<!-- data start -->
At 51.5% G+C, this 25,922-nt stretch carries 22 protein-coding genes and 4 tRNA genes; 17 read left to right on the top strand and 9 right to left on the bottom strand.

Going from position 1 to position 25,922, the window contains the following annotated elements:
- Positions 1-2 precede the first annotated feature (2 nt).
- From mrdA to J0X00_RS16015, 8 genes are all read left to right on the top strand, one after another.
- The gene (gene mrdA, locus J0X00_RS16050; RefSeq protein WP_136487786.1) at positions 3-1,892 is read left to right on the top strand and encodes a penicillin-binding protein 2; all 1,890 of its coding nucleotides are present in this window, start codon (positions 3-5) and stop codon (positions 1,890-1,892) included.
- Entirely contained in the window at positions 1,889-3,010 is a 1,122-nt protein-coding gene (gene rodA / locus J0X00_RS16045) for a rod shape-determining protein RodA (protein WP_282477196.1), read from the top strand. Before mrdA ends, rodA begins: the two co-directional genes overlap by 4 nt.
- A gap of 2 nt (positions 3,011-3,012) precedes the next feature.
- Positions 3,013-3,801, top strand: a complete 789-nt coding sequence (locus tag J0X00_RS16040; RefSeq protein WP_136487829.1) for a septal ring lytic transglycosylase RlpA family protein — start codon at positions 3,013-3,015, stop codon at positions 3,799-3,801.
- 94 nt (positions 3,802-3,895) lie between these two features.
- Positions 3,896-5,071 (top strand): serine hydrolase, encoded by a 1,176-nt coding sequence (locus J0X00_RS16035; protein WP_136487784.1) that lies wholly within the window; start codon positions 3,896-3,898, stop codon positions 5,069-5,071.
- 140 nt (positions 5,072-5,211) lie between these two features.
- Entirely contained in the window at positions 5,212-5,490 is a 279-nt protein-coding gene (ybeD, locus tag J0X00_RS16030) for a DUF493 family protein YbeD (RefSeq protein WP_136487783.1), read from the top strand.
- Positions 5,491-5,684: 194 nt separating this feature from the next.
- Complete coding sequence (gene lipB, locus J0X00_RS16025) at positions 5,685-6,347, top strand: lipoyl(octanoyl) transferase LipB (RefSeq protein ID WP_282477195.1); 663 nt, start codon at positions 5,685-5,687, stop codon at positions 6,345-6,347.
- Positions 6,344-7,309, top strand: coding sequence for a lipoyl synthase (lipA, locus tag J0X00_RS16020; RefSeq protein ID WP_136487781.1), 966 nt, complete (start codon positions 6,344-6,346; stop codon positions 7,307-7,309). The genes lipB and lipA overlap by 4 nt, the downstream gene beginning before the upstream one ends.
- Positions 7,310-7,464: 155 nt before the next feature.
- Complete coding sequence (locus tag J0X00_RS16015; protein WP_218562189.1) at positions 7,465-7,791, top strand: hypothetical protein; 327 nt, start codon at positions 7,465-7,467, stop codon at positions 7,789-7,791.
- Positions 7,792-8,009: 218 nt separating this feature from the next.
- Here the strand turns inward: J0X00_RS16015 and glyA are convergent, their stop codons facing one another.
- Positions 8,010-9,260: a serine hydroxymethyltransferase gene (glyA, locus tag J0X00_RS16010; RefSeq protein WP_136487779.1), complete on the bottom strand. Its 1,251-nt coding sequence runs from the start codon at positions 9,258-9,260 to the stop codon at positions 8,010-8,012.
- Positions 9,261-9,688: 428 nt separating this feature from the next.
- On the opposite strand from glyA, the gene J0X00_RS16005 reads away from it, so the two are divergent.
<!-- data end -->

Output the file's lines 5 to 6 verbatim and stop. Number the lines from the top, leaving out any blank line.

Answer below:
- The gene (gene mrdA, locus J0X00_RS16050; RefSeq protein WP_136487786.1) at positions 3-1,892 is read left to right on the top strand and encodes a penicillin-binding protein 2; all 1,890 of its coding nucleotides are present in this window, start codon (positions 3-5) and stop codon (positions 1,890-1,892) included.
- Entirely contained in the window at positions 1,889-3,010 is a 1,122-nt protein-coding gene (gene rodA / locus J0X00_RS16045) for a rod shape-determining protein RodA (protein WP_282477196.1), read from the top strand. Before mrdA ends, rodA begins: the two co-directional genes overlap by 4 nt.